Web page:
Due to their small population sizes, Isles of Scilly and City of London were included with Cornwall and Westminster respectively; incorrect standardised illness ratios were calculated for these two combined areas.

  5. Errors in the calculation of some of the household variables due to the use of incorrect household denominators in the calculation of household percentage figures

    The denominator has been changed from dwelling type all categories to dwelling type household spaces as the original number of households that supported the classification exceeded 100%. This affects five variables relating to households.

  6. A methodological inconsistency when applying the standard clustering technique to group local authorities together with areas with similar characteristics

    The SAS software computer programming code used unintentionally resulted in a K-median rather than a K-means clustering technique, as intended, being applied to the transformed and standardised data variables. K-means is the standard cluster technique.

  7. An issue with the number of iterations used to generate clusters of local authorities for each supergroup, group and subgroup

    When the SAS code was originally used to generate the clusters of local authorities, a single iteration of the code was run. However, it is now known that running the code over many iterations may result in an optimal cluster of local authorities for each supergroup, group and subgroup.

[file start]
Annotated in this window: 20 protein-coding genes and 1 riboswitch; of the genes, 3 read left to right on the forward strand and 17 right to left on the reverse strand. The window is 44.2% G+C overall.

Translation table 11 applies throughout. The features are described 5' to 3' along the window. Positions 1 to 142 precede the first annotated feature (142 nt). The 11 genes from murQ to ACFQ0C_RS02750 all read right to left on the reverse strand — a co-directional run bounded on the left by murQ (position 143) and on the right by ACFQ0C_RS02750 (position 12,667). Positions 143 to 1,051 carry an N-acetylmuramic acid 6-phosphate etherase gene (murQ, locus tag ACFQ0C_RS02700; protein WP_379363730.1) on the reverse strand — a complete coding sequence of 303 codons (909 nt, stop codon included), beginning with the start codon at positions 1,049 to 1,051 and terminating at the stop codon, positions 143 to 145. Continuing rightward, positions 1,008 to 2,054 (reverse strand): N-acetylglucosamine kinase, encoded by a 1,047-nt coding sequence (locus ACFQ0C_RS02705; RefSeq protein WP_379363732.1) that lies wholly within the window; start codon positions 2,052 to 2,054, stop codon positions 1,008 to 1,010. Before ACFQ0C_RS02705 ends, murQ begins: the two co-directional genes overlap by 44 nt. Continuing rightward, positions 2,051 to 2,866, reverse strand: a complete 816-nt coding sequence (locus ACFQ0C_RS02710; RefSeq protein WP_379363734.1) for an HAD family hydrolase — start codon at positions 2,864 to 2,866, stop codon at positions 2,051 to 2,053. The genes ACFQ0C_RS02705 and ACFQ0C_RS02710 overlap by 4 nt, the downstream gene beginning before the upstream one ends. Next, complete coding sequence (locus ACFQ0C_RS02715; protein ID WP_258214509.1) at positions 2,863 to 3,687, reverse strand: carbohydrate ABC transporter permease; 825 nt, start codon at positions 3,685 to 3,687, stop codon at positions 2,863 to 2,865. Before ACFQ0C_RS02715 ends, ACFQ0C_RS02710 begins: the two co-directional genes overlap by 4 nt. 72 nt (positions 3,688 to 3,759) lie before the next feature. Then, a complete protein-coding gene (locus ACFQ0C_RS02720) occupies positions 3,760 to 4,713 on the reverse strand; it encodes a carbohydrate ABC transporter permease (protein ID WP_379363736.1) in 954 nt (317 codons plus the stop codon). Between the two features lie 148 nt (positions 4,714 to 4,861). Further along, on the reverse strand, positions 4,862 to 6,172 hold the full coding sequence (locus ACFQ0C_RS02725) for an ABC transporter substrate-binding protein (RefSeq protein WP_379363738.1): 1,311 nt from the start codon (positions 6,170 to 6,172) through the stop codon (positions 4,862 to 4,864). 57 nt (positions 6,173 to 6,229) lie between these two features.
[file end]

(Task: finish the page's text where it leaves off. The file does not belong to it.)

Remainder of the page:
None of these seven issues in isolation were thought likely to have much of an impact on the classification itself and in particular, to the way in which local authorities are assigned to individual supergroups, groups and subgroups. However, tests have shown that when these issues are collectively adjusted for, that this does result in changes in the supergroup allocation for a number of local authorities – 88 out of 391 (23%) are allocated to a different supergroup.

We have taken the decision, therefore, to rework entirely the 2011 area classification for local authorities using largely the same 2011 Census data, but corrected as necessary. All supporting documentation has also been updated and corrected.

How can I distinguish the old and new versions of the classification and are they comparable?

The corrected classification is referred to as the 2011 area classification for local authorities version 2.

Whilst the new corrected classification uses the same coding convention for supergroups (for example, 1, 2, 3 and so on), groups (for example, 1a, 1b, 1c and so on) and subgroups (for example, 1a1, 1a2, 1a3 and so on), the new codes have a superscript r (for revised) alongside the code to distinguish the codes from the codes used in the original classification, for example, 1r, 1ar and 1a1r.

As the classification has been totally reworked, the names of the supergroups, groups and subgroups have changed as well to reflect the characteristics of the local authority areas covered by each cluster. The exception to this is that the supergroup name “London cosmopolitan” has been retained, though the local authority coverage for this supergroup has changed.

Whilst the total number of supergroups (eight) is unchanged, the number of groups has increased from 15 to 16 with the corrected classification, whilst the number of subgroups has reduced from 29 to 24. The reworked corrected classification is therefore not directly comparable with either the July 2015 published version of the classification, or the previous 2001 area classification for local authorities.

Back to table of contents

You might also be interested in: